Rand Paul and Susan Collins are on opposite ends of the Republican Party when it comes to health care, yet somehow the two senators both left this week’s Obamacare repeal meetings with President Donald Trump thinking he’s on their side.
Paul wants to gut as much of Obamacare as possible and recalled after his one-on-one meeting that the president “realizes that moderates have gotten everything so far” on the healthcare talks. The centrist Collins, on the other hand, left a larger Tuesday gathering with the president sure that he still wants to make the bill’s healthcare offerings more robust, explaining that “he did leave me with that impression.”
It’s not possible for both senators to get what they want, but somehow Trump convinced everyone in the Senate on Wednesday that he’s siding with them. In the 70-minute meeting with the vast majority of the Senate’s GOP caucus after Senate Majority Leader Mitch McConnell pulled the party’s repeal bill, Trump only spoke for about 10 minutes and when he talked he "seemed to agree with everyone there," one person familiar with the discussions said.
“He understands the need to bring prices down, which I think is where Rand is at,” said Sen. Mike Rounds (R-S.D.). “With Susan, he is showing the compassionate side for the working poor.”
After Trump’s meetings with Paul and the rest of the caucus, senators seemed more optimistic than ever about getting a deal on Obamacare. It was a remarkable result after Trump thrashed the House-passed bill earlier this month and seemed to throw in with the chamber’s moderates when he said he wanted a more “generous” bill.
Trump now faces the challenge of delivering on his recent conciliatory statements and helping GOP leadership find a way to bridge the wide gaps among senators that has put the GOP’s Obamacare repeal bill is on life support.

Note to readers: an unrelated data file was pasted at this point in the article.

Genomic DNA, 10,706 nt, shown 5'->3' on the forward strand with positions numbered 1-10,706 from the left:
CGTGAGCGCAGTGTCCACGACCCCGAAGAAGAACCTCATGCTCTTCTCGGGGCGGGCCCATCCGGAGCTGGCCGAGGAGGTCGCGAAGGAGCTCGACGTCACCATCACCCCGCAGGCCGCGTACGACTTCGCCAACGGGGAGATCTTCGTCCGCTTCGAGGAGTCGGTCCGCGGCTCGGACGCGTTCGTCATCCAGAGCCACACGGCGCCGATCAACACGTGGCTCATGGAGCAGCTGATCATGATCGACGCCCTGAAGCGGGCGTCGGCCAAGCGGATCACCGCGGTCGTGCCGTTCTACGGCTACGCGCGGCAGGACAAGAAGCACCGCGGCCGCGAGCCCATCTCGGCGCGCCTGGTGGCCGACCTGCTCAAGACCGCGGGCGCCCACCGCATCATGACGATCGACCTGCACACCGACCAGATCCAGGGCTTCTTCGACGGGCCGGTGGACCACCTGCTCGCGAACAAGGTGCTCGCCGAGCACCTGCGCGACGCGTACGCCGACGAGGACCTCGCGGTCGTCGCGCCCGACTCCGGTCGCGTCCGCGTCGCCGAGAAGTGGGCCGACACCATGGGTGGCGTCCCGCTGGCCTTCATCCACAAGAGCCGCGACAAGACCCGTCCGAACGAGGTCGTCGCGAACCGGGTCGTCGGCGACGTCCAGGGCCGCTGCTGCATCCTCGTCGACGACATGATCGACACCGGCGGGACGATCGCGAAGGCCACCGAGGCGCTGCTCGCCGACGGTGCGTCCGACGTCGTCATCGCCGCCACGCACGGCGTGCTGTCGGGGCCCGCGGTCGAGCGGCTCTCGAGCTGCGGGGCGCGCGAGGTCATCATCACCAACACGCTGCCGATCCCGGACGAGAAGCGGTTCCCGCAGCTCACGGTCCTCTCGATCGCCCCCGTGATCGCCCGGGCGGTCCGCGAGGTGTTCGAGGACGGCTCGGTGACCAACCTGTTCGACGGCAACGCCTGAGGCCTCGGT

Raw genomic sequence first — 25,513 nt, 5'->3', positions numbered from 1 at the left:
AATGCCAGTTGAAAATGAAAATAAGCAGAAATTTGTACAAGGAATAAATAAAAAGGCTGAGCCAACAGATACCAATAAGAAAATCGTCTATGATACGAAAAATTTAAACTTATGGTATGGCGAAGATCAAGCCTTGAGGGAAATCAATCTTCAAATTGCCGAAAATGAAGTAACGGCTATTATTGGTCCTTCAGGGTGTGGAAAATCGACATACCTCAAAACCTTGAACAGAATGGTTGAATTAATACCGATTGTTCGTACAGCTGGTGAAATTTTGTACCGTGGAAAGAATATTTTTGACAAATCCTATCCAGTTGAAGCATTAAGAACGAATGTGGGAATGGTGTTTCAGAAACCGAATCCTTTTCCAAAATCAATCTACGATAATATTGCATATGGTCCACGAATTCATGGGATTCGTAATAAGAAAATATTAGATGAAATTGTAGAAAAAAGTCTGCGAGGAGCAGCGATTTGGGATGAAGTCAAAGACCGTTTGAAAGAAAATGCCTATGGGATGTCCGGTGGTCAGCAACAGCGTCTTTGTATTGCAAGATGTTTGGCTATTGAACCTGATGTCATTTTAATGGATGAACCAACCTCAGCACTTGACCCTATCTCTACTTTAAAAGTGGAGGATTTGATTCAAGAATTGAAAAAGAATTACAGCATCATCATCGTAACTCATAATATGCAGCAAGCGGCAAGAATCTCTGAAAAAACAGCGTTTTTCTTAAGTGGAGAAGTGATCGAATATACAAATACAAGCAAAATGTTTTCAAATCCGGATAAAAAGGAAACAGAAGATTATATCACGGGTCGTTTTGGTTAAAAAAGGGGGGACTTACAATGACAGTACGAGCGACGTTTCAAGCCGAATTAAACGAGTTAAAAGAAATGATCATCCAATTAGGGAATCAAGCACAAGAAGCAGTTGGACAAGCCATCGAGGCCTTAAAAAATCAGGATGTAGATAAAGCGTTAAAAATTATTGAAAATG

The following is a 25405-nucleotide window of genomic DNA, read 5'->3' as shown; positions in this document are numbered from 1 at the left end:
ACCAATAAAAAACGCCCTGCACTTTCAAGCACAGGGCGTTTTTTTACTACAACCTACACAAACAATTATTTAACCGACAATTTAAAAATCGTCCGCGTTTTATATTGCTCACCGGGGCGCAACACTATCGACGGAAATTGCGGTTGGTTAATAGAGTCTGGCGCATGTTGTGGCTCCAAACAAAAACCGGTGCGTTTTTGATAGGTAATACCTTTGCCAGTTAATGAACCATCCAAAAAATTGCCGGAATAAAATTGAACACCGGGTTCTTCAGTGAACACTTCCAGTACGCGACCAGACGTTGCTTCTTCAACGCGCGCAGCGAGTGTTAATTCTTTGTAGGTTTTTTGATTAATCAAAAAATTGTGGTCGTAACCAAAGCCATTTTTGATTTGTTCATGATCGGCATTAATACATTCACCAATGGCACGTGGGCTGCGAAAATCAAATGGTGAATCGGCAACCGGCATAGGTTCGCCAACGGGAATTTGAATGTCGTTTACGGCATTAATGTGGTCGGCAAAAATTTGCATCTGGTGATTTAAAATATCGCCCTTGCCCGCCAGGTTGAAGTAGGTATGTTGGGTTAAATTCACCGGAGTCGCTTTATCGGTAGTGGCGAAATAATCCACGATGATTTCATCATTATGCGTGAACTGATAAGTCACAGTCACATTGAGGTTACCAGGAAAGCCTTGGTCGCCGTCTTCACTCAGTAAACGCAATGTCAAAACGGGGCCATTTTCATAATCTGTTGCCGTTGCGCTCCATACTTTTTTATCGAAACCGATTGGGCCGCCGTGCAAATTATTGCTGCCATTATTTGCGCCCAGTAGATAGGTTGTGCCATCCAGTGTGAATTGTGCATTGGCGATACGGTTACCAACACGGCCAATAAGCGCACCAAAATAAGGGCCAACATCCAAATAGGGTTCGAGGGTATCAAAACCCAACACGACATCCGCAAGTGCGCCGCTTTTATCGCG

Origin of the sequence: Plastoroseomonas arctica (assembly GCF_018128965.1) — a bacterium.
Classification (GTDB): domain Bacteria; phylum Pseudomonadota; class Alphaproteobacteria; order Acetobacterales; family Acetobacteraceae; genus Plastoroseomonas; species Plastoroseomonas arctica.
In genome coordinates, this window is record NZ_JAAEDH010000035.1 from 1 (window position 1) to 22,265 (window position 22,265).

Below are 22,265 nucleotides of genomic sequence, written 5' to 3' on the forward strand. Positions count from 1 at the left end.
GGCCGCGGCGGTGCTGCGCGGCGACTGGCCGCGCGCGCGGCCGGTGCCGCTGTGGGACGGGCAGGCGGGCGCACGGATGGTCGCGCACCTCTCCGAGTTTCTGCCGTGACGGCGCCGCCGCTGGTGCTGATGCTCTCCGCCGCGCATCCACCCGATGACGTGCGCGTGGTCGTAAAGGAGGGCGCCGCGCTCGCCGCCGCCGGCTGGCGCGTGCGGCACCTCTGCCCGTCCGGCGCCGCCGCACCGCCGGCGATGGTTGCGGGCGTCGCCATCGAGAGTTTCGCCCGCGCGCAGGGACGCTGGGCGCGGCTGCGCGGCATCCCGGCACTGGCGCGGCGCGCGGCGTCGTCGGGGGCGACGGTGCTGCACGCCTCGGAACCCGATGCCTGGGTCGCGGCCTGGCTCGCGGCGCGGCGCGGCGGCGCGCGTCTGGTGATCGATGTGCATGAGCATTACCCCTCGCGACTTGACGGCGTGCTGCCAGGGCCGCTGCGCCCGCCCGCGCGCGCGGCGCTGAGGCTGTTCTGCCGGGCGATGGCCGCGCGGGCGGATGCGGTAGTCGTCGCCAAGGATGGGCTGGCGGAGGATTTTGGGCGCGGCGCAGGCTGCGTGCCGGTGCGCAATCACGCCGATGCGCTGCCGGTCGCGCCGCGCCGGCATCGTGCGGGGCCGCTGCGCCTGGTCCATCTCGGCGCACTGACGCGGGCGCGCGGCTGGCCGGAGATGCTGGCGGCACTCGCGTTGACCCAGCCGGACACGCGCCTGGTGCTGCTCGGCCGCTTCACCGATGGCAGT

Trump has been agitating to be involved intimately in the Republicans’ whipping operation, but seems to have accepted his current role in motivating his party to come together, as was the purpose of an unusual pilgrimage to the White House by dozens of GOP senators. He did deliver an off-note remark at the top of the meeting that it could be “OK” if the GOP’s repeal effort failed, but Republicans are not doubting his desire to get a successful result.
“Maybe he’s making the statements in the way that he is to condition [people] in the event it doesn’t happen,” said Sen. Bob Corker (R-Tenn.), who speaks regularly to Trump and his team. “I don’t think he would have convened folks unless he thought it was pretty important.”
Attendees said that Trump seemed intensely focused on getting a bill passed and is acutely aware that action on healthcare will lead to future momentum for tax reform and infrastructure investment. He did, however, leave left some senators with the impression that he didn’t fully understand the specifics of disagreement among Republicans. He told the senators that he wanted a deal and he understood all their concerns but made clear the details mattered less than the conclusion: A win for him and his party.
“He runs a good meeting. But he doesn’t know anything,” said one source briefed on the encounter. “It was like a CEO with his subordinates.”
Heading into the gathering, senators didn’t know if the encounters with Trump would be acrimonious or if the president would veer off on tangents like he often does. But the meeting was substantively about health care, one person familiar with the meeting said, and Trump didn’t talk about other things.
"He wasn’t telling people that he was going to put solar panels on the border wall," one person familiar with the meeting said. "It was actually a really good, a really good meeting."